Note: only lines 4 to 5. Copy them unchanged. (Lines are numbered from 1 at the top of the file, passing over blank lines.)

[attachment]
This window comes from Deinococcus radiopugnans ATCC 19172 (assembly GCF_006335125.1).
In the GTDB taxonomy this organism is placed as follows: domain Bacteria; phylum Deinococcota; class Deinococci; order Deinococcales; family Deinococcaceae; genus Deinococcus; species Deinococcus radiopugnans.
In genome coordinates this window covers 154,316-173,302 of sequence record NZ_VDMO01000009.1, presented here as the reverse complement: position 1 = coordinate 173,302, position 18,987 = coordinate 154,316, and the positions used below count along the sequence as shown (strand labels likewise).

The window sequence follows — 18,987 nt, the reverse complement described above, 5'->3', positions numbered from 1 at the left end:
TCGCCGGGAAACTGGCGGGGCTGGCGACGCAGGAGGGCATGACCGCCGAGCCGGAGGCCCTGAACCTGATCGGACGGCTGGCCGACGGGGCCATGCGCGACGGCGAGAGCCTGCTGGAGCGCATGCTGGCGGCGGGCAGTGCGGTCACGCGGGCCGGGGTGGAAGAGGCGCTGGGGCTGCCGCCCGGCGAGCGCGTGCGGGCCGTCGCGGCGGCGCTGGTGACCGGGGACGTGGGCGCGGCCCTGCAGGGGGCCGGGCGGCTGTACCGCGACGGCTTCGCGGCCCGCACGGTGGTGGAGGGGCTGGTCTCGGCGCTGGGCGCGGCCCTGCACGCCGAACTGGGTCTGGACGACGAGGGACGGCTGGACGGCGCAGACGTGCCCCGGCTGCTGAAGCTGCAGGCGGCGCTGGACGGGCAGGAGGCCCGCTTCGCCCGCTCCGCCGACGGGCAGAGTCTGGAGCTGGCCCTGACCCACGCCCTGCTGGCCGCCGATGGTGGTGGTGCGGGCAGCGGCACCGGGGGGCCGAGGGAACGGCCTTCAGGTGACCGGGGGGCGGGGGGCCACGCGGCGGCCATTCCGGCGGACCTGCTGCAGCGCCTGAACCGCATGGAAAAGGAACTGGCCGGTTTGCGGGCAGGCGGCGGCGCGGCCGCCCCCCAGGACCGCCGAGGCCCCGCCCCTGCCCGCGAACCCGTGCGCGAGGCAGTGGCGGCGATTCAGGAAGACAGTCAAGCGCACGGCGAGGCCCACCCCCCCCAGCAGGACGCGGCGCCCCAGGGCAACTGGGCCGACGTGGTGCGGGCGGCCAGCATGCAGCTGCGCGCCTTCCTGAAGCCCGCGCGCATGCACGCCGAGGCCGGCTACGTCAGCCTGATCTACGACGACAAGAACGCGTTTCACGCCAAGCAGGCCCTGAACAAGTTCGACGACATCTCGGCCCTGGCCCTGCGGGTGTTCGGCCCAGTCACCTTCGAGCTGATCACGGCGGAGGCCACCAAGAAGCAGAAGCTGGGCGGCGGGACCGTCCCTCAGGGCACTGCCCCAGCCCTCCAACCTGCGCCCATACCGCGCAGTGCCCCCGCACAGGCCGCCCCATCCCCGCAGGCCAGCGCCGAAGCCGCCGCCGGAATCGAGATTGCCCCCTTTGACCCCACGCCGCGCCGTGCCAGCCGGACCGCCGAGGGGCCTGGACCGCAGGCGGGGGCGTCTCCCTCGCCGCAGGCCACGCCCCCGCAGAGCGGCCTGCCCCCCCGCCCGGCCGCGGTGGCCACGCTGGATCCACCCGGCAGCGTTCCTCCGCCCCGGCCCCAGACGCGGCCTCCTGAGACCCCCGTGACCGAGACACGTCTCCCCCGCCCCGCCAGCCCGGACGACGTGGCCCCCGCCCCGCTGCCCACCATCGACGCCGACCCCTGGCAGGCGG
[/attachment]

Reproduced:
The window sequence follows — 18,987 nt, the reverse complement described above, 5'->3', positions numbered from 1 at the left end:
TCGCCGGGAAACTGGCGGGGCTGGCGACGCAGGAGGGCATGACCGCCGAGCCGGAGGCCCTGAACCTGATCGGACGGCTGGCCGACGGGGCCATGCGCGACGGCGAGAGCCTGCTGGAGCGCATGCTGGCGGCGGGCAGTGCGGTCACGCGGGCCGGGGTGGAAGAGGCGCTGGGGCTGCCGCCCGGCGAGCGCGTGCGGGCCGTCGCGGCGGCGCTGGTGACCGGGGACGTGGGCGCGGCCCTGCAGGGGGCCGGGCGGCTGTACCGCGACGGCTTCGCGGCCCGCACGGTGGTGGAGGGGCTGGTCTCGGCGCTGGGCGCGGCCCTGCACGCCGAACTGGGTCTGGACGACGAGGGACGGCTGGACGGCGCAGACGTGCCCCGGCTGCTGAAGCTGCAGGCGGCGCTGGACGGGCAGGAGGCCCGCTTCGCCCGCTCCGCCGACGGGCAGAGTCTGGAGCTGGCCCTGACCCACGCCCTGCTGGCCGCCGATGGTGGTGGTGCGGGCAGCGGCACCGGGGGGCCGAGGGAACGGCCTTCAGGTGACCGGGGGGCGGGGGGCCACGCGGCGGCCATTCCGGCGGACCTGCTGCAGCGCCTGAACCGCATGGAAAAGGAACTGGCCGGTTTGCGGGCAGGCGGCGGCGCGGCCGCCCCCCAGGACCGCCGAGGCCCCGCCCCTGCCCGCGAACCCGTGCGCGAGGCAGTGGCGGCGATTCAGGAAGACAGTCAAGCGCACGGCGAGGCCCACCCCCCCCAGCAGGACGCGGCGCCCCAGGGCAACTGGGCCGACGTGGTGCGGGCGGCCAGCATGCAGCTGCGCGCCTTCCTGAAGCCCGCGCGCATGCACGCCGAGGCCGGCTACGTCAGCCTGATCTACGACGACAAGAACGCGTTTCACGCCAAGCAGGCCCTGAACAAGTTCGACGACATCTCGGCCCTGGCCCTGCGGGTGTTCGGCCCAGTCACCTTCGAGCTGATCACGGCGGAGGCCACCAAGAAGCAGAAGCTGGGCGGCGGGACCGTCCCTCAGGGCACTGCCCCAGCCCTCCAACCTGCGCCCATACCGCGCAGTGCCCCCGCACAGGCCGCCCCATCCCCGCAGGCCAGCGCCGAAGCCGCCGCCGGAATCGAGATTGCCCCCTTTGACCCCACGCCGCGCCGTGCCAGCCGGACCGCCGAGGGGCCTGGACCGCAGGCGGGGGCGTCTCCCTCGCCGCAGGCCACGCCCCCGCAGAGCGGCCTGCCCCCCCGCCCGGCCGCGGTGGCCACGCTGGATCCACCCGGCAGCGTTCCTCCGCCCCGGCCCCAGACGCGGCCTCCTGAGACCCCCGTGACCGAGACACGTCTCCCCCGCCCCGCCAGCCCGGACGACGTGGCCCCCGCCCCGCTGCCCACCATCGACGCCGACCCCTGGCAGGCGG